”Walnuts are healthy, I can have a whole bowl”. ” This bread is whole wheat, I’ll have two slices”. “These chips are oven-baked, I’ll finish up the entire bag”. Have you ever convinced yourself that since a certain food is healthy you can indulge in more servings? Unfortunately, whenever it comes to calories, they count even when they come from healthy fats and complex carbohydrates. If you are trying to lose weight or trying to maintain it, portion control is key. Here are a few tips that can help you control your portions and your waist size:
- Measure your food: Until you are familiar with what a 100 gram portion of meat or chicken looks like, use a kitchen scale. Of course, it’s impractical to carry a scale around, so here are a few clues that you can use when you are eating out.
– 1 cup vegetable or cereal flakes: size of a baseball
– 3-oz meat or chicken: size of a deck of cards
– 1-oz lunch meat such as turkey: size of a compact disc
– 1 slice of bread: size of a cassette tape (remember the days haha :) )
– 1 oz or 2 tablespoons: size of a golf ball
You can find a more extensive list at WebMD Portion Control Guide
- Check serving size on prepackaged goods: The number of calories, carbs and fats is written on labels per serving. So if a bag of nuts says 2 servings, be sure to divide it in two or else you’ll end up consuming double the calories, carbs, and fats.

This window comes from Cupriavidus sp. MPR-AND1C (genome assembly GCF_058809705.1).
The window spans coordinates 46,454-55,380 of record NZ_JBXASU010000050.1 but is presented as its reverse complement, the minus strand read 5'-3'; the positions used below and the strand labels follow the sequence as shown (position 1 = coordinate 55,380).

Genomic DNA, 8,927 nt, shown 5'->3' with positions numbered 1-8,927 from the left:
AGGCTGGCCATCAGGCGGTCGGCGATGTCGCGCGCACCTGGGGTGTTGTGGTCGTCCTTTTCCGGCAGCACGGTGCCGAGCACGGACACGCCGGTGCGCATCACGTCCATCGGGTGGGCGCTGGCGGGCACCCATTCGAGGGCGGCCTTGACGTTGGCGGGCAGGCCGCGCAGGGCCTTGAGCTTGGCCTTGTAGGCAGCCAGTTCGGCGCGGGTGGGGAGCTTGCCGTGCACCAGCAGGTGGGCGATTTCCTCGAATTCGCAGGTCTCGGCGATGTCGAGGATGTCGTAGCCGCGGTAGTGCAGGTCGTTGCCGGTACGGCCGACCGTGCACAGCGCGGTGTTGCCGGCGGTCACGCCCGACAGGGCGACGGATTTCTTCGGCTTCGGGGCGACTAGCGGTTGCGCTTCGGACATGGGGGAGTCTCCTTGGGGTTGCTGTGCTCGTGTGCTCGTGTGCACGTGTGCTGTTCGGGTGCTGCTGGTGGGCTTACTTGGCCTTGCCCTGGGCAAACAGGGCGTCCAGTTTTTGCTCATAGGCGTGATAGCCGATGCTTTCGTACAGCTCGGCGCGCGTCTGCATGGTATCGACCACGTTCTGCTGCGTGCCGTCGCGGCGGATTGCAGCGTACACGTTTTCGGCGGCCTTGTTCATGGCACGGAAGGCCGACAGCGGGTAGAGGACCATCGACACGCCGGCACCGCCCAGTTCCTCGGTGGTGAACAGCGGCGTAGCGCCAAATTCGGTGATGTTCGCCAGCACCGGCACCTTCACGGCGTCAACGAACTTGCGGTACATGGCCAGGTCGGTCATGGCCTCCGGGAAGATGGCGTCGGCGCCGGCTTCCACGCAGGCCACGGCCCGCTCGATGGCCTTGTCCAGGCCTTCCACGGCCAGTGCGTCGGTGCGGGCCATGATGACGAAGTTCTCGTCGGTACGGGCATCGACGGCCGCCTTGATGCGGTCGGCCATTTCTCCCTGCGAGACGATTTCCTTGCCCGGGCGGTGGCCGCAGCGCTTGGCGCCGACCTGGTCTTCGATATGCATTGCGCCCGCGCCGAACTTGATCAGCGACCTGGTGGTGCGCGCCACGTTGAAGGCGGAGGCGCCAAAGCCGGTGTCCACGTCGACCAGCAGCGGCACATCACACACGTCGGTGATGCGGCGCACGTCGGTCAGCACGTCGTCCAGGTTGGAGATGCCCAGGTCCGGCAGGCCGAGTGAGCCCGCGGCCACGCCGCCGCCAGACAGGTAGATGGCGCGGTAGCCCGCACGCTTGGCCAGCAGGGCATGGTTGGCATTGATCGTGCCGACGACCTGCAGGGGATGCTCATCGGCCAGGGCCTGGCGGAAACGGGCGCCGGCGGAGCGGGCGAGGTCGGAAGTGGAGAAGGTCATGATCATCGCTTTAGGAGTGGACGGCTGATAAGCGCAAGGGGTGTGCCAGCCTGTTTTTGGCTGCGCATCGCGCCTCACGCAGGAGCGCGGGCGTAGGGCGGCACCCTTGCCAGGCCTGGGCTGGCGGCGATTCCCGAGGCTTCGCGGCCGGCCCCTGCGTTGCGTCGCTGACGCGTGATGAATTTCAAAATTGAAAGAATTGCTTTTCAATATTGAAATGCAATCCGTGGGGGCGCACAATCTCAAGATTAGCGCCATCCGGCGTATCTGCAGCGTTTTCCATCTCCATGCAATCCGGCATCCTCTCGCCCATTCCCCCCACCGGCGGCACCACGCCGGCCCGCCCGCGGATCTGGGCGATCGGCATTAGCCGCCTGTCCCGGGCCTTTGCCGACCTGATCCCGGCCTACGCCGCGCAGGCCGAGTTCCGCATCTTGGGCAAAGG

- Put your food on a plate: Instead of eating directly from the container put the food on your plate. The same applies when you have cooked the food yourself. Do not put the whole pan on the table. Refrigerate directly the food that you are not going to eat and you will be less likely to overeat. You know what they say: “Out of sight out of mind!”
- Avoid eating in front of the TV or the computer or while talking on the phone,… the list can go on and on but you get the idea. Once you are concentrating on your task, you are less likely to pay attention to your food and more likely to eat in a hurry neglecting your satiety signals. Sit down, have a mouthful, chew it thoroughly and enjoy it!
- When you are cooking, avoid nibbling and tasting : Moms and cooks tend to forget that a spoonful of sauce while tasting is still a spoonful and contains some calories. These calories add up throughout the day.
- Avoid cleaning your child’s or spouse’s plate: Moms, you know what I’m talking about! Be careful of the leftovers on your child’s plate. Don’t feel the urge to finish it up for them, stick to your portion and you won’t see those pounds sneaking up on you.